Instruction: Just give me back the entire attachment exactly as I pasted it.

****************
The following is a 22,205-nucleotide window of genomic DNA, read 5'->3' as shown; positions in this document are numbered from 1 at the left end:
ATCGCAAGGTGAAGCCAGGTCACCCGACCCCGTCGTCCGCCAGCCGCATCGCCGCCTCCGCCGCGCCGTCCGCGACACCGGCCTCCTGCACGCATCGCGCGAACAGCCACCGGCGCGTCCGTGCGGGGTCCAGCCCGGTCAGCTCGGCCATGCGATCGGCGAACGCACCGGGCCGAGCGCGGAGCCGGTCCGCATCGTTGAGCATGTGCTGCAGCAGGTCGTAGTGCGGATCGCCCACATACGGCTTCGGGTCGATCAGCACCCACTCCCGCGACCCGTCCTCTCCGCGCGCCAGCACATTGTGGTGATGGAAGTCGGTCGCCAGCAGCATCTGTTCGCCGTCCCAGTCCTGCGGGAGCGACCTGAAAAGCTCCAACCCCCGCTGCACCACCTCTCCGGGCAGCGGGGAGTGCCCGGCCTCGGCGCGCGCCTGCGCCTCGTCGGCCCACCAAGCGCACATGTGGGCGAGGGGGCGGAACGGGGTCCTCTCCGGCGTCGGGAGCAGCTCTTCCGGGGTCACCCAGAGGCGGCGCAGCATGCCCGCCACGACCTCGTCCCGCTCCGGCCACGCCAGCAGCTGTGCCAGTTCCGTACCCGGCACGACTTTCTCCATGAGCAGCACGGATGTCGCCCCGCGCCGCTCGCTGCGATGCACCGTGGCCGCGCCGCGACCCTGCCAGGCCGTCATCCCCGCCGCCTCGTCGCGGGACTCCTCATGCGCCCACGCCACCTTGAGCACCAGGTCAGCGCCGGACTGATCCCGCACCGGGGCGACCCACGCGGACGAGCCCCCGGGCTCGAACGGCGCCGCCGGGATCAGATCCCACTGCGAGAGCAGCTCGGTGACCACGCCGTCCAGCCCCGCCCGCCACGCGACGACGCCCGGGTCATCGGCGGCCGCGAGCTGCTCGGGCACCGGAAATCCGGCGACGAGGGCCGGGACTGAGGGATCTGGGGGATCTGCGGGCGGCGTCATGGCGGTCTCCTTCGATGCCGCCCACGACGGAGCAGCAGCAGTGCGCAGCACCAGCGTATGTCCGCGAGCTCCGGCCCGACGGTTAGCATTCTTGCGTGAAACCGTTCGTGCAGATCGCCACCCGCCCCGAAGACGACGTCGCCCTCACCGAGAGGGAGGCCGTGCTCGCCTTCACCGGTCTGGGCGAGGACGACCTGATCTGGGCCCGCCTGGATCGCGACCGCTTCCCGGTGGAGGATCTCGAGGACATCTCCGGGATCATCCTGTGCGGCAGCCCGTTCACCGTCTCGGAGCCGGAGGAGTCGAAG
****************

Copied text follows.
The following is a 22,205-nucleotide window of genomic DNA, read 5'->3' as shown; positions in this document are numbered from 1 at the left end:
ATCGCAAGGTGAAGCCAGGTCACCCGACCCCGTCGTCCGCCAGCCGCATCGCCGCCTCCGCCGCGCCGTCCGCGACACCGGCCTCCTGCACGCATCGCGCGAACAGCCACCGGCGCGTCCGTGCGGGGTCCAGCCCGGTCAGCTCGGCCATGCGATCGGCGAACGCACCGGGCCGAGCGCGGAGCCGGTCCGCATCGTTGAGCATGTGCTGCAGCAGGTCGTAGTGCGGATCGCCCACATACGGCTTCGGGTCGATCAGCACCCACTCCCGCGACCCGTCCTCTCCGCGCGCCAGCACATTGTGGTGATGGAAGTCGGTCGCCAGCAGCATCTGTTCGCCGTCCCAGTCCTGCGGGAGCGACCTGAAAAGCTCCAACCCCCGCTGCACCACCTCTCCGGGCAGCGGGGAGTGCCCGGCCTCGGCGCGCGCCTGCGCCTCGTCGGCCCACCAAGCGCACATGTGGGCGAGGGGGCGGAACGGGGTCCTCTCCGGCGTCGGGAGCAGCTCTTCCGGGGTCACCCAGAGGCGGCGCAGCATGCCCGCCACGACCTCGTCCCGCTCCGGCCACGCCAGCAGCTGTGCCAGTTCCGTACCCGGCACGACTTTCTCCATGAGCAGCACGGATGTCGCCCCGCGCCGCTCGCTGCGATGCACCGTGGCCGCGCCGCGACCCTGCCAGGCCGTCATCCCCGCCGCCTCGTCGCGGGACTCCTCATGCGCCCACGCCACCTTGAGCACCAGGTCAGCGCCGGACTGATCCCGCACCGGGGCGACCCACGCGGACGAGCCCCCGGGCTCGAACGGCGCCGCCGGGATCAGATCCCACTGCGAGAGCAGCTCGGTGACCACGCCGTCCAGCCCCGCCCGCCACGCGACGACGCCCGGGTCATCGGCGGCCGCGAGCTGCTCGGGCACCGGAAATCCGGCGACGAGGGCCGGGACTGAGGGATCTGGGGGATCTGCGGGCGGCGTCATGGCGGTCTCCTTCGATGCCGCCCACGACGGAGCAGCAGCAGTGCGCAGCACCAGCGTATGTCCGCGAGCTCCGGCCCGACGGTTAGCATTCTTGCGTGAAACCGTTCGTGCAGATCGCCACCCGCCCCGAAGACGACGTCGCCCTCACCGAGAGGGAGGCCGTGCTCGCCTTCACCGGTCTGGGCGAGGACGACCTGATCTGGGCCCGCCTGGATCGCGACCGCTTCCCGGTGGAGGATCTCGAGGACATCTCCGGGATCATCCTGTGCGGCAGCCCGTTCACCGTCTCGGAGCCGGAGGAGTCGAAG